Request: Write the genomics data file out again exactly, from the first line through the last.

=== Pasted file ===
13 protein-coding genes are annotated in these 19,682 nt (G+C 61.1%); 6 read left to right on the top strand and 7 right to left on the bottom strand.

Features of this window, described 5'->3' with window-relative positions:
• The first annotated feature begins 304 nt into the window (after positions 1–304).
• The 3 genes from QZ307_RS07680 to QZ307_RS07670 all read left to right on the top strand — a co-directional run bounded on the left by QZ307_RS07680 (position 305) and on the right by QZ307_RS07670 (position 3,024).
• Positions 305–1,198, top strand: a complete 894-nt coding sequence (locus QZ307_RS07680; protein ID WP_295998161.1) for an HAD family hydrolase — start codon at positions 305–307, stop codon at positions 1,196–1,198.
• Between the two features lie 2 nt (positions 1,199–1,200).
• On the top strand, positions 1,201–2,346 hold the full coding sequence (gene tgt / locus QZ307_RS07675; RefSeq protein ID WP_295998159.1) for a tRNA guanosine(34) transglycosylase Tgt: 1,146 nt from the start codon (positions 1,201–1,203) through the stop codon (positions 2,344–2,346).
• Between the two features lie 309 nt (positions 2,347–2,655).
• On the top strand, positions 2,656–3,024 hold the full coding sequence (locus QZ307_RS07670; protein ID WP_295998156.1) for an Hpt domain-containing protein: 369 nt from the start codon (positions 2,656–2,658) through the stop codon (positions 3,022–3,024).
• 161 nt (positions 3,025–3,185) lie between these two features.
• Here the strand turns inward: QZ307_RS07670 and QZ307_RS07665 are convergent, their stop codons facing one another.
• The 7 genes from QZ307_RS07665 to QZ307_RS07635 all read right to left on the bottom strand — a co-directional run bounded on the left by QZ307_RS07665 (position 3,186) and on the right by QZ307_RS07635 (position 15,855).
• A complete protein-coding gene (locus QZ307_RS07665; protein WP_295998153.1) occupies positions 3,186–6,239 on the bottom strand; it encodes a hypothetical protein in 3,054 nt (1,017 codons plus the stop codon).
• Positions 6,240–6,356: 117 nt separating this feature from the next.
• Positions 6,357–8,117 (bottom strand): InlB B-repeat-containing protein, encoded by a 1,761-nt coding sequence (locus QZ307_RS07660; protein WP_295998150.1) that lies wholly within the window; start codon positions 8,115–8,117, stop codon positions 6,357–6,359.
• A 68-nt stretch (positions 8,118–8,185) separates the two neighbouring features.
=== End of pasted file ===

13 protein-coding genes are annotated in these 19,682 nt (G+C 61.1%); 6 read left to right on the top strand and 7 right to left on the bottom strand.

Features of this window, described 5'->3' with window-relative positions:
• The first annotated feature begins 304 nt into the window (after positions 1–304).
• The 3 genes from QZ307_RS07680 to QZ307_RS07670 all read left to right on the top strand — a co-directional run bounded on the left by QZ307_RS07680 (position 305) and on the right by QZ307_RS07670 (position 3,024).
• Positions 305–1,198, top strand: a complete 894-nt coding sequence (locus QZ307_RS07680; protein ID WP_295998161.1) for an HAD family hydrolase — start codon at positions 305–307, stop codon at positions 1,196–1,198.
• Between the two features lie 2 nt (positions 1,199–1,200).
• On the top strand, positions 1,201–2,346 hold the full coding sequence (gene tgt / locus QZ307_RS07675; RefSeq protein ID WP_295998159.1) for a tRNA guanosine(34) transglycosylase Tgt: 1,146 nt from the start codon (positions 1,201–1,203) through the stop codon (positions 2,344–2,346).
• Between the two features lie 309 nt (positions 2,347–2,655).
• On the top strand, positions 2,656–3,024 hold the full coding sequence (locus QZ307_RS07670; protein ID WP_295998156.1) for an Hpt domain-containing protein: 369 nt from the start codon (positions 2,656–2,658) through the stop codon (positions 3,022–3,024).
• 161 nt (positions 3,025–3,185) lie between these two features.
• Here the strand turns inward: QZ307_RS07670 and QZ307_RS07665 are convergent, their stop codons facing one another.
• The 7 genes from QZ307_RS07665 to QZ307_RS07635 all read right to left on the bottom strand — a co-directional run bounded on the left by QZ307_RS07665 (position 3,186) and on the right by QZ307_RS07635 (position 15,855).
• A complete protein-coding gene (locus QZ307_RS07665; protein WP_295998153.1) occupies positions 3,186–6,239 on the bottom strand; it encodes a hypothetical protein in 3,054 nt (1,017 codons plus the stop codon).
• Positions 6,240–6,356: 117 nt separating this feature from the next.
• Positions 6,357–8,117 (bottom strand): InlB B-repeat-containing protein, encoded by a 1,761-nt coding sequence (locus QZ307_RS07660; protein WP_295998150.1) that lies wholly within the window; start codon positions 8,115–8,117, stop codon positions 6,357–6,359.
• A 68-nt stretch (positions 8,118–8,185) separates the two neighbouring features.